Saturday, October 22, 2011

return to Ghibli

The boys have been off school this past week, and with no family travel plans, we've been hitting our favorite spots in and around Tokyo. On the Monday, it was the Ghibli Museum in Mitaka. We've been to this place -- a wonderful homage to Hayao Miyazaki and his studio's animated works -- before, but that was a couple years ago, so it was nice to return for another view of the robot on the roof (a soldier from "Laputo: Castle in the Sky," see pic below). The kids were also happy to climb on the beloved cat bus (after queuing and being briefed by staff on the rules, of course), and throw plush soot sprites at each other. And who can ever get tired of looking at the zoetrope (spinning figures illuminated by strobe light as to appear animated) featuring characters from My Neighbor Totoro.

It's easy to combine a visit to Ghibli with a day out in Kichijoji. We took the Keio Inokashira express train from Shibuya so it took no time at all -- maybe 20 minutes -- and walked down Nanaibashi shopping street, a pleasant pedestrian friendly corridor, though we did not stop in any of the cute shops or cafes but instead bounded straight into Inokashira park.
Immediately, a sign to guide us

Get that chin up over that bar! Many thanks to Russell (straw hat) for getting us the Ghibli tickets. You have to buy them in advance, which you can do at any Lawson's convenient store; you're only admitted at your appointed time -- ours was 2pm -- but can stay until closing; the cost is 1000 yen for an adult, 400 yen per child. For more ticket info, click here.

The first thing you see when you reach the museum from the park side is a giant Totoro in a glass booth.

You have to climb a spiral staircase to reach the roof. A little girl we didn't know watched my friend's kid climb while my 9-year-old posed next to another fellow museum visitor whose boyfriend probably figured, might as well take it, these kids are never gonna get out of the picture!

Taking photographs is prohibited indoors, so it's amazing I was able to snap a sharp one, seeing as it was done on the sly, and with an iPhone, no less. (See Russell's cat bus pic, below, marred by haste and bad lighting. Sorry, R!)

This here cat bus -- a second one, big enough for adults to lounge in (no soot sprites to throw around, though) is part of a special exhibit going on right now. Read more about that on the museum's own website.

All in all a grand day out.

Friday, October 21, 2011

marvelous joe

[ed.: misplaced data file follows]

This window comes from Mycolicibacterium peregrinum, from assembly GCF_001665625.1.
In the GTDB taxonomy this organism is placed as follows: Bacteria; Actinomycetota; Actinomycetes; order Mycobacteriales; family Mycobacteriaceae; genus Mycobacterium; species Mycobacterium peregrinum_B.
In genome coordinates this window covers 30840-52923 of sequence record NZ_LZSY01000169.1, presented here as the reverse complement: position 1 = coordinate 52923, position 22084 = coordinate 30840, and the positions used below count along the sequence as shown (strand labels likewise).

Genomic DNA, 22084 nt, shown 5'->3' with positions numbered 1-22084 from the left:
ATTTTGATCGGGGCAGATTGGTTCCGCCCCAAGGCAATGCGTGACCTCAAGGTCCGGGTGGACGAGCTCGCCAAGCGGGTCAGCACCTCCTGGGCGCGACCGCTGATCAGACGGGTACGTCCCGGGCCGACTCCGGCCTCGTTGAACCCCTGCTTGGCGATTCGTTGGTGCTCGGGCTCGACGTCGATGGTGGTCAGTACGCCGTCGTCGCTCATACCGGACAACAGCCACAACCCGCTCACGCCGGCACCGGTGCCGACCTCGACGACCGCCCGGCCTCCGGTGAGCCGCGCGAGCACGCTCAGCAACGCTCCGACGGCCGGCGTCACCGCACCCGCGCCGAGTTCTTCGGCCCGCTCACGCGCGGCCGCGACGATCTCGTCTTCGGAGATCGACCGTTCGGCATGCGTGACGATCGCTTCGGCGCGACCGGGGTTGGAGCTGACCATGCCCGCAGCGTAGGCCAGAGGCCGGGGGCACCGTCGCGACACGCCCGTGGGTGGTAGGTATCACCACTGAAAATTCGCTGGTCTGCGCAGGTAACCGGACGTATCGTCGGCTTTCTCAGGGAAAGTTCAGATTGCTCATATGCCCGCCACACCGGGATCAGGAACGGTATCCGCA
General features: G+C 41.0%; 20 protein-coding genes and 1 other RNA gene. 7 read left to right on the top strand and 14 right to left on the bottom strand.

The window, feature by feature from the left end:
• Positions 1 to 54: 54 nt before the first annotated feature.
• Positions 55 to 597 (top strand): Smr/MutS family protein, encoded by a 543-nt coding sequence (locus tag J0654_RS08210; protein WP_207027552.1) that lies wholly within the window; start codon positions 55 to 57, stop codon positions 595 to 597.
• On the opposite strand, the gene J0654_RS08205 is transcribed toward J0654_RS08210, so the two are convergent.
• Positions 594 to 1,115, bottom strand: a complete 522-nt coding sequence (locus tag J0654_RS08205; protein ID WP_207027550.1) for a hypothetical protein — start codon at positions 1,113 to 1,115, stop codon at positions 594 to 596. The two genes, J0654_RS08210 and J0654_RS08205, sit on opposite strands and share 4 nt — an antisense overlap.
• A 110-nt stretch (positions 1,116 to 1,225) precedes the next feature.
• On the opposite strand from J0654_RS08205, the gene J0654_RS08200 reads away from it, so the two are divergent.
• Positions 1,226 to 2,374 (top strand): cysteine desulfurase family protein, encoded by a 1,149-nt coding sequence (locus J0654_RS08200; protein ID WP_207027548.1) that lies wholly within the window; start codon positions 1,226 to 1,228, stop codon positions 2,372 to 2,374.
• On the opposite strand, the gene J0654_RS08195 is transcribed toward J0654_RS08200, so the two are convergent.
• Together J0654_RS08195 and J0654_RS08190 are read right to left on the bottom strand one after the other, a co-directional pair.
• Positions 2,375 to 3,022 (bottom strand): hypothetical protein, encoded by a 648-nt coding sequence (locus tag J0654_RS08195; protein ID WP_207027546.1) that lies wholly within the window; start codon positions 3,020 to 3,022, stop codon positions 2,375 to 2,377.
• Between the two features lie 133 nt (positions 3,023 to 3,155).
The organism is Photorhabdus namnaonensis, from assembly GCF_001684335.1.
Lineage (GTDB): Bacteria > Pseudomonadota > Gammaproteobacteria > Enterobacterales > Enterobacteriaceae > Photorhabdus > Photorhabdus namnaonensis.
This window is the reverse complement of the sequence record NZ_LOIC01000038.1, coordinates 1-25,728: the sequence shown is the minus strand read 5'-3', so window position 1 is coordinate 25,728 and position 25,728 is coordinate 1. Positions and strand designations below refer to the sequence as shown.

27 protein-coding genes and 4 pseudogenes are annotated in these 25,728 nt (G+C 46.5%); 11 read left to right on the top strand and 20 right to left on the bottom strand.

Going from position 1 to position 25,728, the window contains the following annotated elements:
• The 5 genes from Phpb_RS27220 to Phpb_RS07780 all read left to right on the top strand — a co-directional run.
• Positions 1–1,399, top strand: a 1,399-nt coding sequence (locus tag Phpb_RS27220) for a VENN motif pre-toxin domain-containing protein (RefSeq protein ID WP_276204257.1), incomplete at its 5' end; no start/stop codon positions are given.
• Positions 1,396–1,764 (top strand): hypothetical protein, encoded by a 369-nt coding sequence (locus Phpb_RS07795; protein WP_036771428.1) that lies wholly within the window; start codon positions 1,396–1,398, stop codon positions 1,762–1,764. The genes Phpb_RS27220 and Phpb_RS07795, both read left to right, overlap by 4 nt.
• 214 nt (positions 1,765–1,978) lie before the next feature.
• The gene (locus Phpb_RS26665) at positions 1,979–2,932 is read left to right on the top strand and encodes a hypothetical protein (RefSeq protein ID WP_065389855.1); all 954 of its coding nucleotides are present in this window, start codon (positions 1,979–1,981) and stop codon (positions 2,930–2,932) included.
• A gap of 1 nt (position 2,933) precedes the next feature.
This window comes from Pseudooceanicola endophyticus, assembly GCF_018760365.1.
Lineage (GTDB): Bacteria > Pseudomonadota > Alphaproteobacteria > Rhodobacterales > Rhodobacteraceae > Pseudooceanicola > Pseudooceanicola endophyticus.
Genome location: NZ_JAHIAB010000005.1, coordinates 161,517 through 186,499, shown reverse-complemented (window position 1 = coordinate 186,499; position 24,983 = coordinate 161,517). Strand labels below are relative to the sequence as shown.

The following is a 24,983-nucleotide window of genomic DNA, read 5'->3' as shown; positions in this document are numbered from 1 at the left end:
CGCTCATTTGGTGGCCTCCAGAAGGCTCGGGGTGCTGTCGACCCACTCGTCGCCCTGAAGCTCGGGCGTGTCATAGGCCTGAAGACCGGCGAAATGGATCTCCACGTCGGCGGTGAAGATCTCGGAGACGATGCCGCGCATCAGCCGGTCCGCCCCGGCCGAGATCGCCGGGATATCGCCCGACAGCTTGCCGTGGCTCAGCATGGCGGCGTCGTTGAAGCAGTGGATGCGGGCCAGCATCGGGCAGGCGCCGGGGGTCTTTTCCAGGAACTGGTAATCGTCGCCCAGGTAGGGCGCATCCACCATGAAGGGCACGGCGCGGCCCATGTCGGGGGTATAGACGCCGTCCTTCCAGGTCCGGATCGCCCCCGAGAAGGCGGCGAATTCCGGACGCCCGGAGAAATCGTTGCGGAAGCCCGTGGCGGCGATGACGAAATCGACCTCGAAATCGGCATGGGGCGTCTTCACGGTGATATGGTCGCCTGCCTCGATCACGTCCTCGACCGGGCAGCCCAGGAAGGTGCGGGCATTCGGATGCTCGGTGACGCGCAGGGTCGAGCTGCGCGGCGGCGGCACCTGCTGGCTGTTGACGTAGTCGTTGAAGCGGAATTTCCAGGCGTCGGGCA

My friend Anna took me to this wonderful little coffee shop on Aoyama dori, in a nondescript building just north of the Omotesando crossing, east side of the street. (I would tell you more precisely how to get there if I could read the address on the meishi.) The man making the coffee (above) is the proprietor, Dai-Bo. A fastidious gentleman, he seemed genuinely pleased to see my friend, who frequents the place and can speak Japanese well enough to maintain lively chitchat with both the kohi master himself and the other customers.

Upon entering I felt like I had been let in on one of the best kept secrets in Japan. There is such a love affair with coffee going on in this joint, such commitment to serving a high-quality cup -- even before we arrived, we caught the smell of beans roasting from the street.

The coffee was served in charmingly mismatched ceramic bowls that reminded me of my visit to Sicily, when my grandmother's cousin served us some really strong Italian brew with lots of hot milk in the same kind of bowl every morning for breakfast.

If you order the set, you get coffee and dessert. That day it was cheesecake. In typical Japanese fashion, it was only faintly sweet.

Dai-Bo's is a cozy space that stays open into the evening. Whiskey also available.

There's a long shelf of books that runs the perimeter of the place, just below the ceiling. When we asked about them, Dai-Bo pulled down a hardcover about jazz musicians written by one of his regular customers -- the one and only Haruki Murakami, who, before he achieved world fame as a writer, ran a jazz club in Tokyo. The author's autograph was scribbled on the inside cover (how cool!). Dai-Bo then took out his scrapbook to show us a yellowed copy of a newspaper article about his shop that ran in the New York Times travel section, complete with a photograph of himself, when he was much younger, with a head of thick dark hair.